But many medicinal chemists remain sceptical of the hype, unconvinced that the ineffable complexity of chemistry can be reduced to mere lines of code. Even advocates of AI acknowledge that many attempts have fallen flat: computer-generated compounds can be riddled with components that are difficult to make, such as 3- or 4-atom rings, and infested with reactive groups that would set off safety alarms. “The execution of some computational approaches can suffer badly when researchers just don't know the field,” says van Hoorn. “The compounds they come up with are just laughable.” But he says that an expert human touch could yet tame these overzealous digital designers. “I think some of these ideas could work if the computer scientists would just collaborate with people who actually breathe chemistry.”
To navigate the chemical universe, it helps to have a map. In 2001, chemist Jean-Louis Reymond, at the University of Berne in Switzerland, started using computers to chart as much of the massive space as possible. Sixteen years on, he has amassed the largest database of small molecules in the world, a gigantic virtual collection of 166 billion compounds. The database, called GDB-17, includes all the chemically feasible organic molecules made of up to 17 atoms — as many as Reymond's computers could cope with. “Just for a computer to compile a list of the compounds in the database would now take over 10 hours,” says Reymond.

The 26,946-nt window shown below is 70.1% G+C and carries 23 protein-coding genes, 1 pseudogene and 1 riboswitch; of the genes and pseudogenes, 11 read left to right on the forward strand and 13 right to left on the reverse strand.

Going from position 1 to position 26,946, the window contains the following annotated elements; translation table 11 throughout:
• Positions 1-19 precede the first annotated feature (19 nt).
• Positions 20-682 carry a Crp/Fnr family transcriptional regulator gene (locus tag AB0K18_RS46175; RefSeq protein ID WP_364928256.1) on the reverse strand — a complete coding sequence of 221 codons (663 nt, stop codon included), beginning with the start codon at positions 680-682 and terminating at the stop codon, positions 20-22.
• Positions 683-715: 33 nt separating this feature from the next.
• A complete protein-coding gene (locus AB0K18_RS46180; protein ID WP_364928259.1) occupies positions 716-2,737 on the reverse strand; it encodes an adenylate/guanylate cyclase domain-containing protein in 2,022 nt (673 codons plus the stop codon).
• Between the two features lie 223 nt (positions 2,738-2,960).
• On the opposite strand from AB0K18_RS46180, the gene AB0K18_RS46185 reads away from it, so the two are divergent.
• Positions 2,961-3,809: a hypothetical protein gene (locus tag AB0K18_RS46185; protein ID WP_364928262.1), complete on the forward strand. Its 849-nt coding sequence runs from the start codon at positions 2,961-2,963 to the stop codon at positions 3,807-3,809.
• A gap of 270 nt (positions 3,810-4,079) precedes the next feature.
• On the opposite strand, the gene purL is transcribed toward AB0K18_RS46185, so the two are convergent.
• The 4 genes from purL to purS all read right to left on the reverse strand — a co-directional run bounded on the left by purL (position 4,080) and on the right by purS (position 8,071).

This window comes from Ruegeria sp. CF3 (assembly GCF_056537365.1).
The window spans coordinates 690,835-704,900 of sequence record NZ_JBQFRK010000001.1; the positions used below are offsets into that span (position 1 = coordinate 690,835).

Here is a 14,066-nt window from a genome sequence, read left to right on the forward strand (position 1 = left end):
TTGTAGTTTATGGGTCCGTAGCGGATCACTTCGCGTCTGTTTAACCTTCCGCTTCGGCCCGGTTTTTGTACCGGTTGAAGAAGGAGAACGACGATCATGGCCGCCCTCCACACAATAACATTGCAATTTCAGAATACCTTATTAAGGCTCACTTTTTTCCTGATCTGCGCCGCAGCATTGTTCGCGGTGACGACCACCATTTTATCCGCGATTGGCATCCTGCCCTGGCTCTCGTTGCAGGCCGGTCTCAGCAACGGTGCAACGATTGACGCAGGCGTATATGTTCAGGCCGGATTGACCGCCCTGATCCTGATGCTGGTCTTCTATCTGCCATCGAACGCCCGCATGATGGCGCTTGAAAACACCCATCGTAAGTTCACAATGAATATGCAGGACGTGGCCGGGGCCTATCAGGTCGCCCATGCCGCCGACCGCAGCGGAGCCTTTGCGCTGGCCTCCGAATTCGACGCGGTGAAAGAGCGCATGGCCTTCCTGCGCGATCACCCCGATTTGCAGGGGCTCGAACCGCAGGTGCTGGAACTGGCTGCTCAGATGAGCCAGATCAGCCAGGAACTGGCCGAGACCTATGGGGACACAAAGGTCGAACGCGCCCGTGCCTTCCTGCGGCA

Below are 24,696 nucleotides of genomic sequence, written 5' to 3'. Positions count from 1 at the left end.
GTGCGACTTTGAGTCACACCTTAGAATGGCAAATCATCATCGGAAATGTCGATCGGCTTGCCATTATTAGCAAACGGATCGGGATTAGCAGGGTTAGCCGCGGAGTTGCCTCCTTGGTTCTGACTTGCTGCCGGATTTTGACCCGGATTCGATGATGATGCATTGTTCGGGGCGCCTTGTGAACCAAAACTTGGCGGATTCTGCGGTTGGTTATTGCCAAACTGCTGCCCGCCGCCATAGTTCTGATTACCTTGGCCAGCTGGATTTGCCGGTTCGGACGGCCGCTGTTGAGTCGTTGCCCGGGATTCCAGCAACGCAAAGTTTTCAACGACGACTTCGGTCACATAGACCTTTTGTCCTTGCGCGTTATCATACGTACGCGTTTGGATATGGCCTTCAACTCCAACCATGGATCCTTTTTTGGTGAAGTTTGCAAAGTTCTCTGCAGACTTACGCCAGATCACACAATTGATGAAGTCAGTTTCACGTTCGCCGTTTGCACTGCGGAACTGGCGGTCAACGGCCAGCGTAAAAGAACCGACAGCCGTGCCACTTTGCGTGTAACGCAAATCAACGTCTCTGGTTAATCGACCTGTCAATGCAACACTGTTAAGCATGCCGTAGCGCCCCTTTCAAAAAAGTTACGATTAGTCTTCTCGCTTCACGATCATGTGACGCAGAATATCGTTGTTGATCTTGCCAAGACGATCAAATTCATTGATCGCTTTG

To make sense of this plethora of possible drug starting points, Reymond has come up with a way to organize his chemical universe. Taking inspiration from the periodic table, he has grouped compounds in a multidimensional space in which neighbouring compounds have related properties. Positions are assigned according to 42 characteristics, such as how many carbon atoms each compound has.
For each drug that has made it to market, there are millions of compounds that are chemically almost identical to it — just sporting an extra hydrogen here or double bond there. And some of these will work better than the drug that was approved. Chemists couldn't possibly conceive of all of these variations unaided. “There is no way you can get at these isomers using a pen and a piece of paper,” says Reymond.